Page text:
Mailvox: spelling out the differences

Cedarford equates two scenarios:

If the killing of a Brazilian who by every objective measure and standing rules of engaging a dangerous subject refusing obey public safety commands to freeze was murder…So too, I guess, every US soldier is a murderer because they will waste any car that fails to obey commands to stop at a checkpoint. I am not ready to label American troops doing their duty murderers, VD. Are you?

And MikeT agrees:

Seriously Vox, since you think that the London PD was simply not justified at all here, do you consider the American soldiers who destroy Iraqi vehicles that speed at check points murderers? If you don’t, then there is simply no logical reason that you can argue that the London PD committed murder of any kind here.

However, the two situations are completely different:

1. Iraq is an occupied war zone. London is not.
2. A Tube turnstile is not a military checkpoint.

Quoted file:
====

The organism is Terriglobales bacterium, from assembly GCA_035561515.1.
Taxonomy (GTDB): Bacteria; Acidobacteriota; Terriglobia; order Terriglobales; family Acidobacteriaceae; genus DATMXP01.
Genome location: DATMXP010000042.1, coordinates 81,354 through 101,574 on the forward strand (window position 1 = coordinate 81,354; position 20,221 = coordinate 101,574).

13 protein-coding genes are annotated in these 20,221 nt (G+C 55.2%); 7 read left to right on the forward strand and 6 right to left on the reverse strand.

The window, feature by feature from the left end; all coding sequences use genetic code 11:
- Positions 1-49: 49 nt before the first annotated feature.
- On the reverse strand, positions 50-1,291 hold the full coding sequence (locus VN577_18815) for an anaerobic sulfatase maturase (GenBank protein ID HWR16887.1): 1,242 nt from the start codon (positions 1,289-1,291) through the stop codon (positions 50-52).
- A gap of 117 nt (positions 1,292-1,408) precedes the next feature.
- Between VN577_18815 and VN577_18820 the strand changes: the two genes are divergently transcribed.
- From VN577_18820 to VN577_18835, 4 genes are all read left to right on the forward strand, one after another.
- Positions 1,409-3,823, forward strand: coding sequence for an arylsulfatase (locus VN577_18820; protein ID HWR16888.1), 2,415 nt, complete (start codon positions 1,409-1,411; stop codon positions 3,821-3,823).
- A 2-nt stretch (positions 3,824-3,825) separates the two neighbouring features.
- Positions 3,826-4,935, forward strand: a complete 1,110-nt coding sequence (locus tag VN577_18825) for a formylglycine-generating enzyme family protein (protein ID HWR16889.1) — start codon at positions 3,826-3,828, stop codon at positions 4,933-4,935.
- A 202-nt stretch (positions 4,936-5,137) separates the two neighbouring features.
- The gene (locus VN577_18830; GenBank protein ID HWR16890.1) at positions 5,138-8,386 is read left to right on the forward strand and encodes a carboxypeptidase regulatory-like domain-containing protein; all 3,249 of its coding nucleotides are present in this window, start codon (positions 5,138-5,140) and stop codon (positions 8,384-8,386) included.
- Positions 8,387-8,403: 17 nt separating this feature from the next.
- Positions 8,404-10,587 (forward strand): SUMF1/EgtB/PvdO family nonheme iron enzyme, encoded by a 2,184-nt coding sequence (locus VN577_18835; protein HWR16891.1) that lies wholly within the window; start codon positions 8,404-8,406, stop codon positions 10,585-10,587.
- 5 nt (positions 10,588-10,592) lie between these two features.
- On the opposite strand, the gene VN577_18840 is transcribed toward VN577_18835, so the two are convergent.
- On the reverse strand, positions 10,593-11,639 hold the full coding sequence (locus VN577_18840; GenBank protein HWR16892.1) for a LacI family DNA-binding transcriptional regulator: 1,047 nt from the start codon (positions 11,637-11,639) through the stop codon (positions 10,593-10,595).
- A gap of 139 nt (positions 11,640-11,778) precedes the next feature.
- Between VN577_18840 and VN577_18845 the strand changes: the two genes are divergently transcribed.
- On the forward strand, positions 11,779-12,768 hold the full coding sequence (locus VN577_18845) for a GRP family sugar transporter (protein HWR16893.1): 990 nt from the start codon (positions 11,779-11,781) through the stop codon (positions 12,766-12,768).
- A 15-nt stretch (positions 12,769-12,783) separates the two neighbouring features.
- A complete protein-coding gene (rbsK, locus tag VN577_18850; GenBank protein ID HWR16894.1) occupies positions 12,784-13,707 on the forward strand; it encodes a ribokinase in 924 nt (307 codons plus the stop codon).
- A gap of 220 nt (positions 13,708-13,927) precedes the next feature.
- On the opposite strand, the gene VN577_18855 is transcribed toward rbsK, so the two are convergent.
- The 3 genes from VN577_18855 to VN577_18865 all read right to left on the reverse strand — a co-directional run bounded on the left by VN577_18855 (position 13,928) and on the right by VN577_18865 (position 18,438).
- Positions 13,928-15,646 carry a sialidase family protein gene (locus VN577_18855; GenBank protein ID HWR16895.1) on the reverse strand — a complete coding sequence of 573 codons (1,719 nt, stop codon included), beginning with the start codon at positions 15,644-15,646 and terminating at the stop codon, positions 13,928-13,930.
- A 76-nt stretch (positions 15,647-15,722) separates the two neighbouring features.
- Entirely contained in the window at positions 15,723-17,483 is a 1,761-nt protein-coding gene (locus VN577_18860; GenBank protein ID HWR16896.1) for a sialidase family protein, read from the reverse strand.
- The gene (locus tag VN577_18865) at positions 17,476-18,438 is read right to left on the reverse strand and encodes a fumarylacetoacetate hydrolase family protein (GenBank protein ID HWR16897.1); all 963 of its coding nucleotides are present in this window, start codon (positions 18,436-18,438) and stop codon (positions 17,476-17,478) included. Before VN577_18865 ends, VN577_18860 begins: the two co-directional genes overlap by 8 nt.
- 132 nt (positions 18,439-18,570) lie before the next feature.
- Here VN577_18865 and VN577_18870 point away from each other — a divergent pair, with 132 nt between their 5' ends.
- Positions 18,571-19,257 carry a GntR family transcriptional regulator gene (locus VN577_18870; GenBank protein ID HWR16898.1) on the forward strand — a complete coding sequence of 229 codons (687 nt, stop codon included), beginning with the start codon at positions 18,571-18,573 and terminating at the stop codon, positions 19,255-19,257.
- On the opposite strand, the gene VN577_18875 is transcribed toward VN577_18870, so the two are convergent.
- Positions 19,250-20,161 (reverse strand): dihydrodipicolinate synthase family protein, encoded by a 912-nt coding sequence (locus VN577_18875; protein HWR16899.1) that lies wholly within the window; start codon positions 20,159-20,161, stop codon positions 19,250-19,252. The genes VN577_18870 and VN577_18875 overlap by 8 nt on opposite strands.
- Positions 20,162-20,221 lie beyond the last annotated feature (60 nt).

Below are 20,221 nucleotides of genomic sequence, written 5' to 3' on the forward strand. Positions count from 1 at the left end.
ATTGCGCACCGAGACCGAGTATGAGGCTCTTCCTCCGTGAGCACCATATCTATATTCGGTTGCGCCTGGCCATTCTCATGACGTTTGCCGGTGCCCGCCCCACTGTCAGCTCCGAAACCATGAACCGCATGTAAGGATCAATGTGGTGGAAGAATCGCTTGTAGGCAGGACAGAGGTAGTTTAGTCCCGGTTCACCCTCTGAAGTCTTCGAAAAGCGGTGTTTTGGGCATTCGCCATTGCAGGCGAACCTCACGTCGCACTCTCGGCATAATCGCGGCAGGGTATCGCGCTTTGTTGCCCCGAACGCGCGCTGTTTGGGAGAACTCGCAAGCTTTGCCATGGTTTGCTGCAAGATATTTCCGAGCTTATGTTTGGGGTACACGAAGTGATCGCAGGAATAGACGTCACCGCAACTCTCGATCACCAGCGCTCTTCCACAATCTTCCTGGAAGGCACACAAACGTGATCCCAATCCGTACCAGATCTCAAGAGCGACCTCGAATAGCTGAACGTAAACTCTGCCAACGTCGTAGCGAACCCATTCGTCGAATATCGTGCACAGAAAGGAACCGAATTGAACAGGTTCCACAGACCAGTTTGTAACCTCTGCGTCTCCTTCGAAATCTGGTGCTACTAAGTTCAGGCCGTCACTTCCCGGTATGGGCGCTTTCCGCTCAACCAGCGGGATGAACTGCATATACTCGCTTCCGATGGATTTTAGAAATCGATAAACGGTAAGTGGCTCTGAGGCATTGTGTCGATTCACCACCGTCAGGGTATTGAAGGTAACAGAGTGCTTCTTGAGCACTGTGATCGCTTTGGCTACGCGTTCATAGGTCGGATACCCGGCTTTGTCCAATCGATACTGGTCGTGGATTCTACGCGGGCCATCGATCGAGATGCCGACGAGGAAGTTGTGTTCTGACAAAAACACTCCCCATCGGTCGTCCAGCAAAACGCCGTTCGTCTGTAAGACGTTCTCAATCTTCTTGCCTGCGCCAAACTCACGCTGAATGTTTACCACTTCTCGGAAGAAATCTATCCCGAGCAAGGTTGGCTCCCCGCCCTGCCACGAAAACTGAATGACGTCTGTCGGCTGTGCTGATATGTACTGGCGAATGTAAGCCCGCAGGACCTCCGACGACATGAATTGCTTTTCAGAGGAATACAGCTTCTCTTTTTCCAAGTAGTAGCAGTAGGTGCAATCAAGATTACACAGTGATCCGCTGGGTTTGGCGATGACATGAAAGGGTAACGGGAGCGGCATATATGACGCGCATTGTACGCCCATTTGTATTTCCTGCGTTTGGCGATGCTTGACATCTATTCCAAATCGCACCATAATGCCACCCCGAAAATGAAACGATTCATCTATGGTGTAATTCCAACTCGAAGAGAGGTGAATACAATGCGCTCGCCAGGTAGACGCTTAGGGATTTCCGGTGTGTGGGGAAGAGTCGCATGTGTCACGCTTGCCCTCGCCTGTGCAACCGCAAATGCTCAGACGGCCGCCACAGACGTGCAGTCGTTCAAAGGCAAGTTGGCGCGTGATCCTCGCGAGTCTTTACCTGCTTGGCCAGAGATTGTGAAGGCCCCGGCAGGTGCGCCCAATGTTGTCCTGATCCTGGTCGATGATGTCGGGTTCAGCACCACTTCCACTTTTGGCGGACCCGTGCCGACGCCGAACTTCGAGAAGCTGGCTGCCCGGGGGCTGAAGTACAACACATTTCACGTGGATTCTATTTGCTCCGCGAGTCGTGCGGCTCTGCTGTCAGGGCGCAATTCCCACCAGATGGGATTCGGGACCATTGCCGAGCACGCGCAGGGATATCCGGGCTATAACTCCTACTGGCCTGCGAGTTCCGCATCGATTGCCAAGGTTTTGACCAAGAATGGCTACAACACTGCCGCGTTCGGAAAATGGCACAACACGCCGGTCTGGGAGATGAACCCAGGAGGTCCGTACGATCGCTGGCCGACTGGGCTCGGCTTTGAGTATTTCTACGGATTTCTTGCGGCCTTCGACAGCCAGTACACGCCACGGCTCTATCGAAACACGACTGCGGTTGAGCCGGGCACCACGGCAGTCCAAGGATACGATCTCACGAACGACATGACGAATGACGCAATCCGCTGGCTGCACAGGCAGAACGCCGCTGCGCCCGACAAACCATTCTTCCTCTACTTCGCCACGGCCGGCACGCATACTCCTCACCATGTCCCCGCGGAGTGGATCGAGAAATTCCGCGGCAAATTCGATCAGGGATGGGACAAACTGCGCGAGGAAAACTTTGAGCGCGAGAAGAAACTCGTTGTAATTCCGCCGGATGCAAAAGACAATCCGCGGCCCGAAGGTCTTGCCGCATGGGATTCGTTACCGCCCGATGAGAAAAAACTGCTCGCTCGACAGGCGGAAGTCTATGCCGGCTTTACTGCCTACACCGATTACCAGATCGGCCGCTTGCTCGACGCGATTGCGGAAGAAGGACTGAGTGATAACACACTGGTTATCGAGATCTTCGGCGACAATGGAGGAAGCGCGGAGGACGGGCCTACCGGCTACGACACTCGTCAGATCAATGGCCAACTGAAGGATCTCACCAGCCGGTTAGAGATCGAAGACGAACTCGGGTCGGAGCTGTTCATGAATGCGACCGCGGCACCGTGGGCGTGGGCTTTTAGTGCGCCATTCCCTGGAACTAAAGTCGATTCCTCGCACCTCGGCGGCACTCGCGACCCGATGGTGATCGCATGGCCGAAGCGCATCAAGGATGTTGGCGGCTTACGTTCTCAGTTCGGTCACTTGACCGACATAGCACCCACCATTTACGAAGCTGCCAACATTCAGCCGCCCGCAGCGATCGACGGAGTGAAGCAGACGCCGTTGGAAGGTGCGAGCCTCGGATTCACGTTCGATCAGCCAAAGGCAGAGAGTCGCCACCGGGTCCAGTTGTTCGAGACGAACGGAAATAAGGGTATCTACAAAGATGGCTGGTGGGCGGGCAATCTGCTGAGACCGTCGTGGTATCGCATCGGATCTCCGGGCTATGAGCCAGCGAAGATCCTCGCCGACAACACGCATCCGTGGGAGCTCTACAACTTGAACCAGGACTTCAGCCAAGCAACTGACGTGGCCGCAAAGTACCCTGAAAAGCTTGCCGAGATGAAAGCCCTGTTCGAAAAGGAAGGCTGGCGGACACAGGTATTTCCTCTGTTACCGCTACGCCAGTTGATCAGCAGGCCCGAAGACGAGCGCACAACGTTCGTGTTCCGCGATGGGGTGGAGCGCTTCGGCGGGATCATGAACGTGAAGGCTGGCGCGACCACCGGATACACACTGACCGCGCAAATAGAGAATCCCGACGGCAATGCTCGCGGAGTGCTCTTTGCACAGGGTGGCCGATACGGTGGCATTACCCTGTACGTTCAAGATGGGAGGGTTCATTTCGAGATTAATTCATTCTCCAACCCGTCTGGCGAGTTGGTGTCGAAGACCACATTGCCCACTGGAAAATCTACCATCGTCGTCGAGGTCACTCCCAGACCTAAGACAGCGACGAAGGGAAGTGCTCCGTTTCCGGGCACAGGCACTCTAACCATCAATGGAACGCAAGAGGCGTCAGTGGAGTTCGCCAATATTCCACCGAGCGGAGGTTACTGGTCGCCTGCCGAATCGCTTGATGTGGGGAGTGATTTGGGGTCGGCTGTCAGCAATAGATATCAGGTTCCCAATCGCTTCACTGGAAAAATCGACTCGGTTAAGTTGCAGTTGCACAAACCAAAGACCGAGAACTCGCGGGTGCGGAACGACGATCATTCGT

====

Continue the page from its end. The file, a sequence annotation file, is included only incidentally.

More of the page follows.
3. Firing from a distance at a car that is ignoring clearly posted directions and might contain a car bomb coming towards you is very different than firing five shots at very close range at a man who ignored shouted orders and is running away from you.
4. Police in plain clothes are not uniformed military servicemen. The Geneva Conventions make it clear that soldiers are not expected to recognize combatants out of uniform, much less foreign civilians.
5. Shooting a helpless and unarmed man is considered murder even in wartime.
6. The lethal act of the London policeman could easily have made things worse had his victim been a suicide bomber. The policeman had no way of knowing if the bomber was rigged with a dead-man switch, in which case killing him would have set it off in the middle of a bunch of a crowd.

It is remotely possible that the London killing might have been justified. But this is unlikely, and in any event, any such justification cannot reasonably be made with the information available to most of us here on this blog.